In addition to its antioxidant properties (see below) Ampalaya is believed to be an effective treatment and preventative element for cancer. Several supplements for preventing breast cancer include extract of bitter melon, due to the promising data resulting from a variety of studies. This was tested in a study published in March of 2010. The study applied extract of bitter melon to test its effect on breast cancer cells collected from humans. The extract of bitter melon was also applied to mammary epithelial cells collected from humans to serve as a control and model an in vitro result for bitter melon’s efficacy. Results showed not only a decrease in proliferation of the cells, but apoptotic death of the cells as well. Further studies resulted in data that showed that the same extract used in the initial studies can inhibit both claspin and survivin, enhanced p21, p53, inhibited cyclin B1, cyclin D1 and pChk1/2 expression. This has led researchers to believe that bitter melon extract contains an additional mechanism that regulates the cycle of the cells. Such promising results show the efficacy of bitter melon extract for modulating pathways and inhibiting cell growth of breast cancer. As always, you should defer to your oncologist’s expertise and follow their treatment plan. However; Ampalaya might be a reinforcement you should ask about.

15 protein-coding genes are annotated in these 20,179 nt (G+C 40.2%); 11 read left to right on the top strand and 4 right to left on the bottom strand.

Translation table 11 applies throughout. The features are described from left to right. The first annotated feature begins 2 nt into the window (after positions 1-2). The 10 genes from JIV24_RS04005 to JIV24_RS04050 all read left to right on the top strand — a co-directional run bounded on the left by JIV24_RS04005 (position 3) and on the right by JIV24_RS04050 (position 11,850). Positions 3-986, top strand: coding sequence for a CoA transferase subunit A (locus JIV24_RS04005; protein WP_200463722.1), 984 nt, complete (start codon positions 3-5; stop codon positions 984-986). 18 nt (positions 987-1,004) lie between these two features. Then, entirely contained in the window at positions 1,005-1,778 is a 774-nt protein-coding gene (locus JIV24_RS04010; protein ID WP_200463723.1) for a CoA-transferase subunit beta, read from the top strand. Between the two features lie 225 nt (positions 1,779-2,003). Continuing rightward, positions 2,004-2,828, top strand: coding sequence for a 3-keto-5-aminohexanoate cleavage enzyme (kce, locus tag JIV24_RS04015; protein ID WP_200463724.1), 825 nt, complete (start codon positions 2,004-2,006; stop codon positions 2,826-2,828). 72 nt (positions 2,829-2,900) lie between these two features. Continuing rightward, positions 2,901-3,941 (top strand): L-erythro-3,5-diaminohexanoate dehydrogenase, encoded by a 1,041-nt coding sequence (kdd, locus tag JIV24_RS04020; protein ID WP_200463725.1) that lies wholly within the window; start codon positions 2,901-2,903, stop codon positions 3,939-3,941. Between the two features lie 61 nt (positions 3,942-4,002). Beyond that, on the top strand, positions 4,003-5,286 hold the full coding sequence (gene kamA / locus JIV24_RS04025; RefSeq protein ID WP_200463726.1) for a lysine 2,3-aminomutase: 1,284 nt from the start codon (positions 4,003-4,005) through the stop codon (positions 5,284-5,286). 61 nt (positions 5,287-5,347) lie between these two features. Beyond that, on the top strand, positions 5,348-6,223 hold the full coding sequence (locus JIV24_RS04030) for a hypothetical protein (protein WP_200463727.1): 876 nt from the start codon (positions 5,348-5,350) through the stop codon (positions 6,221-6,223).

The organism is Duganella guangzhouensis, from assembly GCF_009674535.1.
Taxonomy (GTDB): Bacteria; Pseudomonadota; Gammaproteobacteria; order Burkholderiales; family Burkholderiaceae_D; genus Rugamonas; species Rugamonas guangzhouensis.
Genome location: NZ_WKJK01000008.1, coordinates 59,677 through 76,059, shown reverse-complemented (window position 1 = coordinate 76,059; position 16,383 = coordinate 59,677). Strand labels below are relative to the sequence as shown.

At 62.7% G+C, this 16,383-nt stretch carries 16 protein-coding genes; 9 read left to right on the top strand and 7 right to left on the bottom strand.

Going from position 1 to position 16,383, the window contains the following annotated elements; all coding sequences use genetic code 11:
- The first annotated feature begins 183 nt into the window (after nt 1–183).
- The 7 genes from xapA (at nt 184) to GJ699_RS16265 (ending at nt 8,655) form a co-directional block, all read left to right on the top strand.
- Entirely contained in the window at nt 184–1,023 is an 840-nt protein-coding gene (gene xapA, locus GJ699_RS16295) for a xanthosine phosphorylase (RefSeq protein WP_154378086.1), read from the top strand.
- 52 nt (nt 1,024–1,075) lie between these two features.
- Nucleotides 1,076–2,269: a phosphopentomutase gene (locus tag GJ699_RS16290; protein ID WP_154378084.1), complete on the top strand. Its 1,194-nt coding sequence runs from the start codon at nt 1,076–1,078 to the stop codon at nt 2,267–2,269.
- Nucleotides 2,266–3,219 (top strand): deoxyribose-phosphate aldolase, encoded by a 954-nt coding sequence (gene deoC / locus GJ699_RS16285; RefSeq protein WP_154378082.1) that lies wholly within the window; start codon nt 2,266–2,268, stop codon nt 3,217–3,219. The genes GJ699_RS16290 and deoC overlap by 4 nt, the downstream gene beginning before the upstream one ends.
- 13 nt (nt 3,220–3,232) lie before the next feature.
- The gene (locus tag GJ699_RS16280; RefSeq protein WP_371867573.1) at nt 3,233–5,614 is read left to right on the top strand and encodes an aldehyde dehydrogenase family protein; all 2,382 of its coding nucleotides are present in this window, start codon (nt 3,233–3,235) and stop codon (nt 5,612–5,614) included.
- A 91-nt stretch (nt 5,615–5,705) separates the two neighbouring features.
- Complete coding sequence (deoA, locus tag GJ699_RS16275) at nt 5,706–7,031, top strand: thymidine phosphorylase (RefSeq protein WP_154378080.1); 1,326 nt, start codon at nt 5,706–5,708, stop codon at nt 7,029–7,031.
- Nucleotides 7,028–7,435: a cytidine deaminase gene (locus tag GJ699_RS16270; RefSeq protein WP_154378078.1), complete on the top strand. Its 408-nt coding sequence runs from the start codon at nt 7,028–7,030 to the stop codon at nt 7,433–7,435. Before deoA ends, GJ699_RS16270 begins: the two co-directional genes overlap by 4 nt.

Bitter melon has proven to be a popular food for those wishing to lower the cholesterol levels in their blood. Ampalaya has been proven to lower LDL levels in the blood while raising HDL levels in trials conducted on both animal and human subjects making this claim verifiable.
Practitioners of traditional medicine value juice derived from Ampalaya for its role in reducing the pain and symptoms associated with body pains, headaches and fevers. Many balms and topical treatments contain the extract of Ampalaya leaf mixed with coconut oil. They are used to treat inflammation and bodily pains such as arthritis and rheumatism. A report published in May of 2006 reported on the anti-inflammatory effect of the aqueous extract of Ampalaya on rats.
Ampalaya is used in a variety of supplements for the purpose of increasing the body’s metabolism and the ability to burn fat at a faster rate. Diabetic test subjects showed an increased ability to control weight during trial periods (this also improved the symptoms of diabetes).
High Blood Pressure and Hypertension